We Tell


We Tell: Fifty Years of Participatory Community Media series is now available for community screenings and educational use. Select programs (Wages of Work, Turf, and Collaborative knowledges) are available for a three-year educational license.



Curators:  Louis Massiah, Scribe Video Center and Patricia R. Zimmermann, Ithaca College
Archive Research by the XFR Collective ​

We Tell: 50 Years of Participatory Community Media, a national traveling exhibition, chronicles the hidden histories of place-based documentaries that situate their collaborative practices in specific locales, communities, and needs for social and political change.


Thematic Programs

body publics

Body Publics focuses on controversial issues surrounding public health and sexualities. It exposes the ailments from within and the diseases from the outside. These works unpack how access or lack of access to various...

Collaborative Knowledges

Collaborative Knowledges focuses on inter-generational dialogues as a way to reclaim history and knowledge in people rather than in institutions. This program features videos that unearth lost knowledge and histories;...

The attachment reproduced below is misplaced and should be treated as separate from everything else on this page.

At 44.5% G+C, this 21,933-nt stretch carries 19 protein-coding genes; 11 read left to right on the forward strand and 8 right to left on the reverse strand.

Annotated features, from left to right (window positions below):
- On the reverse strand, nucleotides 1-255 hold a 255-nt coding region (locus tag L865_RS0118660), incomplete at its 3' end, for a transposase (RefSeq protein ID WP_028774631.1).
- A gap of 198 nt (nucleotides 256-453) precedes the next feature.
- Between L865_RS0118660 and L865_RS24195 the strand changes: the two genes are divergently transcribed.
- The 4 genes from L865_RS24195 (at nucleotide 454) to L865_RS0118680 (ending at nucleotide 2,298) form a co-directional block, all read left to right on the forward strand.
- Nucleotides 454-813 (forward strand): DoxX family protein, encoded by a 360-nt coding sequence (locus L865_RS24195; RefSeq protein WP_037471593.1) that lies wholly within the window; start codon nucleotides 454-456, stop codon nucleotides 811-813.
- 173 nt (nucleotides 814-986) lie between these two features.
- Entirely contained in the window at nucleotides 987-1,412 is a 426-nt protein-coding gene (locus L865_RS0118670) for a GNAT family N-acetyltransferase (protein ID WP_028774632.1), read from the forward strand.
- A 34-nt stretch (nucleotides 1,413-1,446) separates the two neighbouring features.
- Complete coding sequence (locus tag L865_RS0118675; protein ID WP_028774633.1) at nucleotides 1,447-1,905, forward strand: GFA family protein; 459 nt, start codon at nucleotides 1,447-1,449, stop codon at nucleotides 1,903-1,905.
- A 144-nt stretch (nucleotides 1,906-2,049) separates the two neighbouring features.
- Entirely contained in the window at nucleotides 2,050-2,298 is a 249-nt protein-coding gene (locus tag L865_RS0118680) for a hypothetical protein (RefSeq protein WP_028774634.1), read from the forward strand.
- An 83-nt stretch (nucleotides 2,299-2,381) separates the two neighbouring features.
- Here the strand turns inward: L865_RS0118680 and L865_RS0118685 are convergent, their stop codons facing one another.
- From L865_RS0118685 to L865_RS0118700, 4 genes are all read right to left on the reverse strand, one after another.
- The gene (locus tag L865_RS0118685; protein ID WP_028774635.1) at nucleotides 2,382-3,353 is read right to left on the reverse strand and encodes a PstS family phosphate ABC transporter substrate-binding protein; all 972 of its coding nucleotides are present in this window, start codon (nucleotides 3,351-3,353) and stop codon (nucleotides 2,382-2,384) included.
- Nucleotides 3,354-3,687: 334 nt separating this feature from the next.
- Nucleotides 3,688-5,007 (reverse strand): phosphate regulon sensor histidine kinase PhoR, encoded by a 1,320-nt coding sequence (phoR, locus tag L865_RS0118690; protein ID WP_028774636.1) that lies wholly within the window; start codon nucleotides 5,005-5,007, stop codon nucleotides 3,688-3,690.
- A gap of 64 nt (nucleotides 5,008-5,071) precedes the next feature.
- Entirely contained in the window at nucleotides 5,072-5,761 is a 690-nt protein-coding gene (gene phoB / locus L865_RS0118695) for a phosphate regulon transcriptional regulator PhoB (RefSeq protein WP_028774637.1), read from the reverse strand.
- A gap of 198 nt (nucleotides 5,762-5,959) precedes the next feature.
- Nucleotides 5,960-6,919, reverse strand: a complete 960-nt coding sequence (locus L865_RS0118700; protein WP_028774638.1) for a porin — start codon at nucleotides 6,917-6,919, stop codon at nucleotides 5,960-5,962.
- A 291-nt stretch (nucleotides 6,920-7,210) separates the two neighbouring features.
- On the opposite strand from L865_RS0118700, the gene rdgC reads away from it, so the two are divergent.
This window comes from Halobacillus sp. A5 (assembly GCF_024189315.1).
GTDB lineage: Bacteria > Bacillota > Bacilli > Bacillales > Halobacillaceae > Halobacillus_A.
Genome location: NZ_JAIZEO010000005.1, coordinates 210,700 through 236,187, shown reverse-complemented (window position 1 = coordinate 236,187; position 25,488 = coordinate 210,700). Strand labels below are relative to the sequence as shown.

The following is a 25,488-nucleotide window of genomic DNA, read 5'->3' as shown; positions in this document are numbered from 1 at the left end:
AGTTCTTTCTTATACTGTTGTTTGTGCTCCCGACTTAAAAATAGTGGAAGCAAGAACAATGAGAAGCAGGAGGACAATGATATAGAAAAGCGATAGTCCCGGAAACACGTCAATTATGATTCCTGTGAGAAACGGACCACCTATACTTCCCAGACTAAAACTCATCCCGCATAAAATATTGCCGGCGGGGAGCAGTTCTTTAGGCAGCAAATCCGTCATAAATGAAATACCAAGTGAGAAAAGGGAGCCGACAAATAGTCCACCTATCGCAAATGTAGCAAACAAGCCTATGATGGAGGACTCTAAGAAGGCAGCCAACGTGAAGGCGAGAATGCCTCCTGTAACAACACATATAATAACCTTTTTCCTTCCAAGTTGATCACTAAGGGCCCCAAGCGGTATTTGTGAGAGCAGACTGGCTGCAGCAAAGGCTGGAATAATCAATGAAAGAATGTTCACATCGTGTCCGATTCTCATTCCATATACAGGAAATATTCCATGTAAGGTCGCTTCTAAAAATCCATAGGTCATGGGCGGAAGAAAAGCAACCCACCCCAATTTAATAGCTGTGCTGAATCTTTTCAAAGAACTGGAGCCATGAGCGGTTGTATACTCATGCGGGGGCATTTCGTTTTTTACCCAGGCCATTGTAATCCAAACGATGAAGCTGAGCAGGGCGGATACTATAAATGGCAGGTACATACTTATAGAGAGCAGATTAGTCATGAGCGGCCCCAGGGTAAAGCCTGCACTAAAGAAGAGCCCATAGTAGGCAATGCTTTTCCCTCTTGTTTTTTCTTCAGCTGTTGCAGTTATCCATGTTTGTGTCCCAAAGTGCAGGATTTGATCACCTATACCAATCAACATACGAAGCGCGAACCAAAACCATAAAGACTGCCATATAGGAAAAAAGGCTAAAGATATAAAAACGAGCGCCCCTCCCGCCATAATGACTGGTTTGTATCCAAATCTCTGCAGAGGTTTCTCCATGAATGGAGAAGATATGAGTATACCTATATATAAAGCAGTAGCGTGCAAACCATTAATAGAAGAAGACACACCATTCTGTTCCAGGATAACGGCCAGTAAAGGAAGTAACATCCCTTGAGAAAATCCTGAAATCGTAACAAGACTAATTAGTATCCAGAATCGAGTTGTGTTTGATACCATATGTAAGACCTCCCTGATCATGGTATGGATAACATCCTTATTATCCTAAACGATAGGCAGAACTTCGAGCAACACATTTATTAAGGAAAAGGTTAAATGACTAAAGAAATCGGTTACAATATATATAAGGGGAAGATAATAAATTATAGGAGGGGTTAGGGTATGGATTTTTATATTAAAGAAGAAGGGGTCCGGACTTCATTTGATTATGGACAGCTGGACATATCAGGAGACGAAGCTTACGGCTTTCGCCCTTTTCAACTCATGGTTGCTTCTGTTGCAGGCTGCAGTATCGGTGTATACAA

Environments of Race and Place

Environments of Race and Place zeroes in on issues surrounding immigration, migration, and racial identities unique to specific environments. These works embrace and amplify the micro rather than the macro in scope....

States of Violence

Debates and politics about the American criminal justice system are extremely complex, involving many stories of evidence, interpretation, policies, and laws that can center around just one case. States of Violence...


The works in Turf dig out the complexities and politics of gentrification, homelessness, housing, and the significance of urban spaces for democratic participation. The projects span cities such as Braddock,...

Wages of Work

Citizens and communities approach issues surrounding job opportunities, occupations, wages, unemployment, and underemployment in a myriad of ways. They engage in union organizing. They reclaim stories about what is not spoken, repressed...